An examination of design and actual use reveals that an extra pole horizontally between the two support poles would be completely superflous. The tent pitches tight and the tyvek model, at least, experiences no sag or droop with damp cool air. There is ample room for a single ample sized adult hiker without slightest feeling of being cramped. There would be no experiential enhancement resulting from an extra pole. There is a bird's eye photo looking straight down on the tent showing the design outline in the review which might illustrate this.

Casey Bowden
(clbowden) - MLife

Locale: Berkeley Hills
Strut for 2-person Tarptent Sublite on 01/07/2009 15:29:29 MST Print View


I agree that the existing Sublite doesn't need a strut similar to the Rainbow to increase headroom. However, do you think a strut could be used to increase the Sublite to a 2-person shelter? I think so, and bet it would be well under 2 pounds.

John Kays
(johnk) - M

Locale: SoCal
2 person Sublite on 01/07/2009 16:15:23 MST Print View


There sure would room enough for that little darling on your shoulders but the peak design of the of the Sublite would require some major design alteration to accomodate two adults, in my opinion anyway.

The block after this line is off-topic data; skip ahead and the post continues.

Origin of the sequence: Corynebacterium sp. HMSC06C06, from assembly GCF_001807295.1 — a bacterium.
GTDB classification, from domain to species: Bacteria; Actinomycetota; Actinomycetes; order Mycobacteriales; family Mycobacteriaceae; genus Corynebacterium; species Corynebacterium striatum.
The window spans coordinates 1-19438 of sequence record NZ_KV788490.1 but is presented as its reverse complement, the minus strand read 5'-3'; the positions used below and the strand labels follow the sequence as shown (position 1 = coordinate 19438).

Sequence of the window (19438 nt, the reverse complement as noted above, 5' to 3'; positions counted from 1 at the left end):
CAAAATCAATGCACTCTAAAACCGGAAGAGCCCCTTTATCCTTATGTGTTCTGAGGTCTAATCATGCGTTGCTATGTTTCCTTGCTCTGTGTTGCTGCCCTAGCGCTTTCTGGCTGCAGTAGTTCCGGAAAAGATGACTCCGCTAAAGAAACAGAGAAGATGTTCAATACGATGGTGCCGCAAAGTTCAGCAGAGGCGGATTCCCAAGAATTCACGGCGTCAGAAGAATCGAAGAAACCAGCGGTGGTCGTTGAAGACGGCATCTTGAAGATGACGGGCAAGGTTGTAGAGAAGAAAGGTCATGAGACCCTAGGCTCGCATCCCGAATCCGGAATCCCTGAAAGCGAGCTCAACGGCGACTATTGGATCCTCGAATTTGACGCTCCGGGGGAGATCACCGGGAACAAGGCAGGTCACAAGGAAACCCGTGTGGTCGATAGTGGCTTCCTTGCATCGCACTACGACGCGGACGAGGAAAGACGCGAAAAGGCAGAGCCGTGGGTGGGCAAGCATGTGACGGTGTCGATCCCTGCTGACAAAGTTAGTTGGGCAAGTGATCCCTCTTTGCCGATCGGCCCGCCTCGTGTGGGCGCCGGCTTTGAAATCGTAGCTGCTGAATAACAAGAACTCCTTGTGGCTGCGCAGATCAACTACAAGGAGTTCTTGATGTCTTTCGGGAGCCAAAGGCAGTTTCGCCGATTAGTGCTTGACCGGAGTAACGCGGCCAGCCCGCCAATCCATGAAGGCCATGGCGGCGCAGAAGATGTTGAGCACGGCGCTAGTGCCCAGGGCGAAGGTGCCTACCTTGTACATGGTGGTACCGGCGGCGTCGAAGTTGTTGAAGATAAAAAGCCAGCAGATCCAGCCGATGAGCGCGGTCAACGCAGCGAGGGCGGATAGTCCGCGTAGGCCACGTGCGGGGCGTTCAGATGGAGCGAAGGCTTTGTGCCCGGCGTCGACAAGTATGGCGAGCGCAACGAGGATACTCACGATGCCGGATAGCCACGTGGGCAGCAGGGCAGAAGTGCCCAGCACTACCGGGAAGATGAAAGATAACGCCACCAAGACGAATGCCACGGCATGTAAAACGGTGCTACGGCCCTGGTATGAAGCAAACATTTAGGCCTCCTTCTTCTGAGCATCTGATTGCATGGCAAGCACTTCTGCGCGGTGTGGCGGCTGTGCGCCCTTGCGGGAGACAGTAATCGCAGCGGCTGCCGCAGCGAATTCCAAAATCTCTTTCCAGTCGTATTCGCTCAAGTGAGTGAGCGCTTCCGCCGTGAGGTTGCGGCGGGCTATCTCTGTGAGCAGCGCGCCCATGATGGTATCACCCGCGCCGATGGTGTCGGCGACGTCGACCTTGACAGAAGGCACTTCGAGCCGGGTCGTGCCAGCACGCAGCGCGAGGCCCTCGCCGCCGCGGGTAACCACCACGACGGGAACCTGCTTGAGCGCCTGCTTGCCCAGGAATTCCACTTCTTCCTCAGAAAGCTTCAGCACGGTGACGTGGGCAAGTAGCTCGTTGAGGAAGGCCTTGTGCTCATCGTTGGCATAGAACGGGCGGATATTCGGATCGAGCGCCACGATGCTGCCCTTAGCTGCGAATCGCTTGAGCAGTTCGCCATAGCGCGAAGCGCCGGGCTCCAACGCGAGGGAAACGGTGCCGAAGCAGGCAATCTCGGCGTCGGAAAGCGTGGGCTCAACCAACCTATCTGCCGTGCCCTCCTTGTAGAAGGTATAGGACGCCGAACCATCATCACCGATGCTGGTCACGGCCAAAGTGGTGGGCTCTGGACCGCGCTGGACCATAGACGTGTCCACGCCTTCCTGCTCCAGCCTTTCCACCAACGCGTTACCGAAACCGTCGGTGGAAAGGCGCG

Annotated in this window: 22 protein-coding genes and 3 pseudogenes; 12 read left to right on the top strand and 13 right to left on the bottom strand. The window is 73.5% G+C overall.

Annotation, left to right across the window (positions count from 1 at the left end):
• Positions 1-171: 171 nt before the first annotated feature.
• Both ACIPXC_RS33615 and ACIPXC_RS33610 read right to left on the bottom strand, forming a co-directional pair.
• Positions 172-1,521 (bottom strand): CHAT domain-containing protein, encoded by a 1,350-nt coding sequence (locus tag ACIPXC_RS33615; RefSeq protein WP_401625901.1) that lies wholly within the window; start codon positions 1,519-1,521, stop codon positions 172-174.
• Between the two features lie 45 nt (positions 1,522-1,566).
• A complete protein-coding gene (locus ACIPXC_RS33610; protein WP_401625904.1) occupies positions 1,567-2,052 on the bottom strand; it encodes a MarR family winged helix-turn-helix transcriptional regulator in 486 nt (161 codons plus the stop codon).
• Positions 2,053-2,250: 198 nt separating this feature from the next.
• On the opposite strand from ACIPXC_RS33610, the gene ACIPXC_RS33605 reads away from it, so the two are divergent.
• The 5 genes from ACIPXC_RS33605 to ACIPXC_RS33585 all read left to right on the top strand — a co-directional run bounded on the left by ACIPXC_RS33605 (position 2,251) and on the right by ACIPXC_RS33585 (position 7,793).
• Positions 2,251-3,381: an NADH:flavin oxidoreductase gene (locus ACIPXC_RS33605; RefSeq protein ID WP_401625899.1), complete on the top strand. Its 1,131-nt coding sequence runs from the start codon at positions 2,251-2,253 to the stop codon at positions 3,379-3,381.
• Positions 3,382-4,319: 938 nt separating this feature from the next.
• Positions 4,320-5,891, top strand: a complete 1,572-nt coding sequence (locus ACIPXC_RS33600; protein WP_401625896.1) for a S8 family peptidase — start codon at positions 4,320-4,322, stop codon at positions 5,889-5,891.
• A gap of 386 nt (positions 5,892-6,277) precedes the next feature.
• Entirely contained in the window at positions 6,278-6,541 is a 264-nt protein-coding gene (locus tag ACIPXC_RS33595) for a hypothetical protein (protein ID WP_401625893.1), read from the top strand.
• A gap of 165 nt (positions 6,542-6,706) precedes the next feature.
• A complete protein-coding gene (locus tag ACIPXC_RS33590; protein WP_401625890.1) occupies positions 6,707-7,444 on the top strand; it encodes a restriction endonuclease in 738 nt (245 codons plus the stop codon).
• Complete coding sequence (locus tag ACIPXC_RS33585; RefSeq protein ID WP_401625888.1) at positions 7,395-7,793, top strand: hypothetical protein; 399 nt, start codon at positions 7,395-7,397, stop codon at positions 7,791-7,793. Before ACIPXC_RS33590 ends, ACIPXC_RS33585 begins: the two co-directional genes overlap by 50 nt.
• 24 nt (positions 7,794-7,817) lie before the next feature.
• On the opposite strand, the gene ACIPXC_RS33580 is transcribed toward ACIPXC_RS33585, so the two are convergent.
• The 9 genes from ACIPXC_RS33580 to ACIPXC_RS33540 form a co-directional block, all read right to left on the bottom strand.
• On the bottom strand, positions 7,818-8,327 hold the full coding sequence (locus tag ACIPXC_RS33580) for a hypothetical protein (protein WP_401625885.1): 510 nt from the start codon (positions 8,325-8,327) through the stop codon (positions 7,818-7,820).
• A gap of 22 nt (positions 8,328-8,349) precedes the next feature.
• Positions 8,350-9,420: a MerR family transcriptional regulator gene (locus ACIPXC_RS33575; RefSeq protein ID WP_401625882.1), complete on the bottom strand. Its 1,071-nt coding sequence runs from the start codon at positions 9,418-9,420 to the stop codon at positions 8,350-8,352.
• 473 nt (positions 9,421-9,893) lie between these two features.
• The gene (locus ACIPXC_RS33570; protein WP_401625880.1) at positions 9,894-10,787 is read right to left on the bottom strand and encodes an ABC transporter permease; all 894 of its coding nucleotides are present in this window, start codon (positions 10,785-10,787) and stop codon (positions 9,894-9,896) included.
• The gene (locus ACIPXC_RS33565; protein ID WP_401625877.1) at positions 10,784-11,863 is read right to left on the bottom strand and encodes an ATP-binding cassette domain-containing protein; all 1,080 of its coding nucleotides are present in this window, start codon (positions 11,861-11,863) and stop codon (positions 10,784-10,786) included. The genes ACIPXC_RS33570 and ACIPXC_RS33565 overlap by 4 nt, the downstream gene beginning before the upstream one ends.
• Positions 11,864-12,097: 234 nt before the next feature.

Thom Darrah
(thomdarrah) - MLife

Locale: Southern Oregon
Sublite for Two on 01/07/2009 16:19:05 MST Print View

Go with duel doors and a single interior center pole, design done. Peak height would likely need to be raised for additional width when sitting upright.

Edited by thomdarrah on 01/07/2009 16:31:30 MST.

Joe Clement
(skinewmexico) - MLife

Locale: Southwest
Sublite on 01/07/2009 16:37:26 MST Print View

Every time people add dual doors and a vestibule to the Sublite, I get a picture in my mind of a............Double Rainbow.

Thom Darrah
(thomdarrah) - MLife

Locale: Southern Oregon
Sublite on 01/07/2009 16:41:49 MST Print View

I would leave the TT lineup as is. I feel that the options desired by most are well covered by the shelters now offered.

Scott Smith
(mrmuddy) - MLife

Locale: No Cal
Sublite "Improvements" on 01/07/2009 17:43:20 MST Print View

Sure .. I'll take a Rainbow .... In Tyvek !!!!!!!!!!!!!!!

Dondo .

Locale: Colorado Rockies
Re: Tarptent Sublite Tent Review on 01/07/2009 19:02:39 MST Print View

Nicely balanced review, as usual, Will.

I was initially more attracted to the Tyvek version but this statement gives me pause:

>>During a high intensity thunderstorm, I saw water droplets forming on the inside walls of the canopy that dripped onto me and my gear. The problem was accentuated by "condensation splatter" caused by hail impacting the outside of the tent.